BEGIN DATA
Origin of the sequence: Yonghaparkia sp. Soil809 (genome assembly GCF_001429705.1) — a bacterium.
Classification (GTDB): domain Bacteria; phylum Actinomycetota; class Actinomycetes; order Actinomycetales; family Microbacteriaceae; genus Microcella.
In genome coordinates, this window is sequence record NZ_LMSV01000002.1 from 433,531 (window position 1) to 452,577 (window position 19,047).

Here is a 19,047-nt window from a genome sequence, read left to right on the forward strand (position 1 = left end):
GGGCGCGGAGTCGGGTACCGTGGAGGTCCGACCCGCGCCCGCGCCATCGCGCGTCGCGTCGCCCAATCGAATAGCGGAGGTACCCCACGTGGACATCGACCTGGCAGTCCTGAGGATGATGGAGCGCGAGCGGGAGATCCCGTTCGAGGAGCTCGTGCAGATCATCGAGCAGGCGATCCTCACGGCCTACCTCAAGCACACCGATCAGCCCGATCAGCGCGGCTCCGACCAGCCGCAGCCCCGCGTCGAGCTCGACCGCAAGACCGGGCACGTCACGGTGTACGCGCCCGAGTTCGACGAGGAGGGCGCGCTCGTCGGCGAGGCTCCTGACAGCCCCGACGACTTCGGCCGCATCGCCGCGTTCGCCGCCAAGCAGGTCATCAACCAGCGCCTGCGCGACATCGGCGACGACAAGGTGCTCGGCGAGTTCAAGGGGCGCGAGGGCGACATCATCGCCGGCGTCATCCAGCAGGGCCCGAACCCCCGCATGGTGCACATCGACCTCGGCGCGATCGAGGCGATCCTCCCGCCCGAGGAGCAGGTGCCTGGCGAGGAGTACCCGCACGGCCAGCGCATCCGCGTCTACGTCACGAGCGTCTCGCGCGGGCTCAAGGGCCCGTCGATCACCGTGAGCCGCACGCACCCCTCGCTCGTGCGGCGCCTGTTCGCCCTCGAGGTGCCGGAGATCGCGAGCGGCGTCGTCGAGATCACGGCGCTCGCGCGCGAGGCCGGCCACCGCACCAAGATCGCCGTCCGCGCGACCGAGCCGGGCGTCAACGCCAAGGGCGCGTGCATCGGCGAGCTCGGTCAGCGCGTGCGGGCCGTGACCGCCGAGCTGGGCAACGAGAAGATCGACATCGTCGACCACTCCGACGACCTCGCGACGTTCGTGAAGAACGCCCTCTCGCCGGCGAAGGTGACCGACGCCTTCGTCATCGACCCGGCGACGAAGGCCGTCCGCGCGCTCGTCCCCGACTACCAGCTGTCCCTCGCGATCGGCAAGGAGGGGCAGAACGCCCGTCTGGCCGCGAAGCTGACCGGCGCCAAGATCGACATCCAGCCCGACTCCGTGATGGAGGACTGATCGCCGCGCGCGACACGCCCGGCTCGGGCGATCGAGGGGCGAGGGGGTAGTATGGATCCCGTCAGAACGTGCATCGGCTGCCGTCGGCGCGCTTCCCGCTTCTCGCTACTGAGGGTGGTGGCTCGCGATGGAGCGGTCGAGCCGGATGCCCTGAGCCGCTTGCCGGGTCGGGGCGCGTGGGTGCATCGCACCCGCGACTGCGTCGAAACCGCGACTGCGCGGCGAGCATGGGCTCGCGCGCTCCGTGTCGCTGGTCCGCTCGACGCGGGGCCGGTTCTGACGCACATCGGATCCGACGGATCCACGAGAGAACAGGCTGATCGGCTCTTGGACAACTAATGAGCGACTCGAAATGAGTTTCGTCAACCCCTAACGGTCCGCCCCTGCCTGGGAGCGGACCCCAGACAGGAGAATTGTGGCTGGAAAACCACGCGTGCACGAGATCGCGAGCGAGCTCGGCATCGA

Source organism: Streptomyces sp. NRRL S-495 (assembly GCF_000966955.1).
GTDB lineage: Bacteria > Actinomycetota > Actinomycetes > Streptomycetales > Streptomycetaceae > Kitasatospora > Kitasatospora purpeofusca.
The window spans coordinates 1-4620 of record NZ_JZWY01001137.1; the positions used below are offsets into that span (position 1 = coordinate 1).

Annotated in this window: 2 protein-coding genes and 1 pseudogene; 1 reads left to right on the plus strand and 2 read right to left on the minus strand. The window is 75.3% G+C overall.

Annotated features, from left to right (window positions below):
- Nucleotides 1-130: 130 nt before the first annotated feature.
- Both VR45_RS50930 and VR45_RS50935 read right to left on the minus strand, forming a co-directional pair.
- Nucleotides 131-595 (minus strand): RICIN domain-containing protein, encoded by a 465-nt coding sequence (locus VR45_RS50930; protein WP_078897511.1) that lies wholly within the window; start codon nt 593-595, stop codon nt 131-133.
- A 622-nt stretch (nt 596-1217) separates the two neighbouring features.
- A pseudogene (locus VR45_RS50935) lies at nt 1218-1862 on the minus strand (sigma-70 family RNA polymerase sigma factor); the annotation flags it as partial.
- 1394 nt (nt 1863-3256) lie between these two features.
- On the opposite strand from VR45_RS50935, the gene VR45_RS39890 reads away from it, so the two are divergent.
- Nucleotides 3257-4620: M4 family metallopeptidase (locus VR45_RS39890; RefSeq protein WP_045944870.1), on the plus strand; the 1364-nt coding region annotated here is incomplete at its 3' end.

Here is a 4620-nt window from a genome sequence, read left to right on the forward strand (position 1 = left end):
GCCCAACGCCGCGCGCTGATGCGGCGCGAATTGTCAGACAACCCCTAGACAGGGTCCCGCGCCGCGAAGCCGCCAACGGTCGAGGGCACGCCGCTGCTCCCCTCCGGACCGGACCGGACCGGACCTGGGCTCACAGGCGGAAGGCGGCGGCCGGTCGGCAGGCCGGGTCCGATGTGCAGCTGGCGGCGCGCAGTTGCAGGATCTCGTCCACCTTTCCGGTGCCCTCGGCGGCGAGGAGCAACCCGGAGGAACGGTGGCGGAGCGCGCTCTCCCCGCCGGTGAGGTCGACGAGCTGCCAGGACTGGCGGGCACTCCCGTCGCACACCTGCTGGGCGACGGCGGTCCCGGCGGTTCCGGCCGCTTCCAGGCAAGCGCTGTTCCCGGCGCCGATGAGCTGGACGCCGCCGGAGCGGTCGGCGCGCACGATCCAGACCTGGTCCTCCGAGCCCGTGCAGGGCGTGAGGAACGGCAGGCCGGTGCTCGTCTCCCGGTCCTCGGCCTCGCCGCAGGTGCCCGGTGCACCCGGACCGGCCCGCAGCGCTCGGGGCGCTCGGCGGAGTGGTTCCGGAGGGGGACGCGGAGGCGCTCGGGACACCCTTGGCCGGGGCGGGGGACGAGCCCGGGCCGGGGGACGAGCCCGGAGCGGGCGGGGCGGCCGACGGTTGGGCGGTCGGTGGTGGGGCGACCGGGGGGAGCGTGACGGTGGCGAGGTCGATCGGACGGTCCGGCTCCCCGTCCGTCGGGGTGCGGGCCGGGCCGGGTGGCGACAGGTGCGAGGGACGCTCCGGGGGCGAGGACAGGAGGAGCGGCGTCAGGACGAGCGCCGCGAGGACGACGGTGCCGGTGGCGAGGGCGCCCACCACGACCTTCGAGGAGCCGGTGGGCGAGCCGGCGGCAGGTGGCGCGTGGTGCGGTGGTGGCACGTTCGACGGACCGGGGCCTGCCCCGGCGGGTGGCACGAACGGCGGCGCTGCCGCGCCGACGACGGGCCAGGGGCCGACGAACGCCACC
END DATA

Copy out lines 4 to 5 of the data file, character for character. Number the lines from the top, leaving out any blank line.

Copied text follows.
Here is a 19,047-nt window from a genome sequence, read left to right on the forward strand (position 1 = left end):
GGGCGCGGAGTCGGGTACCGTGGAGGTCCGACCCGCGCCCGCGCCATCGCGCGTCGCGTCGCCCAATCGAATAGCGGAGGTACCCCACGTGGACATCGACCTGGCAGTCCTGAGGATGATGGAGCGCGAGCGGGAGATCCCGTTCGAGGAGCTCGTGCAGATCATCGAGCAGGCGATCCTCACGGCCTACCTCAAGCACACCGATCAGCCCGATCAGCGCGGCTCCGACCAGCCGCAGCCCCGCGTCGAGCTCGACCGCAAGACCGGGCACGTCACGGTGTACGCGCCCGAGTTCGACGAGGAGGGCGCGCTCGTCGGCGAGGCTCCTGACAGCCCCGACGACTTCGGCCGCATCGCCGCGTTCGCCGCCAAGCAGGTCATCAACCAGCGCCTGCGCGACATCGGCGACGACAAGGTGCTCGGCGAGTTCAAGGGGCGCGAGGGCGACATCATCGCCGGCGTCATCCAGCAGGGCCCGAACCCCCGCATGGTGCACATCGACCTCGGCGCGATCGAGGCGATCCTCCCGCCCGAGGAGCAGGTGCCTGGCGAGGAGTACCCGCACGGCCAGCGCATCCGCGTCTACGTCACGAGCGTCTCGCGCGGGCTCAAGGGCCCGTCGATCACCGTGAGCCGCACGCACCCCTCGCTCGTGCGGCGCCTGTTCGCCCTCGAGGTGCCGGAGATCGCGAGCGGCGTCGTCGAGATCACGGCGCTCGCGCGCGAGGCCGGCCACCGCACCAAGATCGCCGTCCGCGCGACCGAGCCGGGCGTCAACGCCAAGGGCGCGTGCATCGGCGAGCTCGGTCAGCGCGTGCGGGCCGTGACCGCCGAGCTGGGCAACGAGAAGATCGACATCGTCGACCACTCCGACGACCTCGCGACGTTCGTGAAGAACGCCCTCTCGCCGGCGAAGGTGACCGACGCCTTCGTCATCGACCCGGCGACGAAGGCCGTCCGCGCGCTCGTCCCCGACTACCAGCTGTCCCTCGCGATCGGCAAGGAGGGGCAGAACGCCCGTCTGGCCGCGAAGCTGACCGGCGCCAAGATCGACATCCAGCCCGACTCCGTGATGGAGGACTGATCGCCGCGCGCGACACGCCCGGCTCGGGCGATCGAGGGGCGAGGGGGTAGTATGGATCCCGTCAGAACGTGCATCGGCTGCCGTCGGCGCGCTTCCCGCTTCTCGCTACTGAGGGTGGTGGCTCGCGATGGAGCGGTCGAGCCGGATGCCCTGAGCCGCTTGCCGGGTCGGGGCGCGTGGGTGCATCGCACCCGCGACTGCGTCGAAACCGCGACTGCGCGGCGAGCATGGGCTCGCGCGCTCCGTGTCGCTGGTCCGCTCGACGCGGGGCCGGTTCTGACGCACATCGGATCCGACGGATCCACGAGAGAACAGGCTGATCGGCTCTTGGACAACTAATGAGCGACTCGAAATGAGTTTCGTCAACCCCTAACGGTCCGCCCCTGCCTGGGAGCGGACCCCAGACAGGAGAATTGTGGCTGGAAAACCACGCGTGCACGAGATCGCGAGCGAGCTCGGCATCGA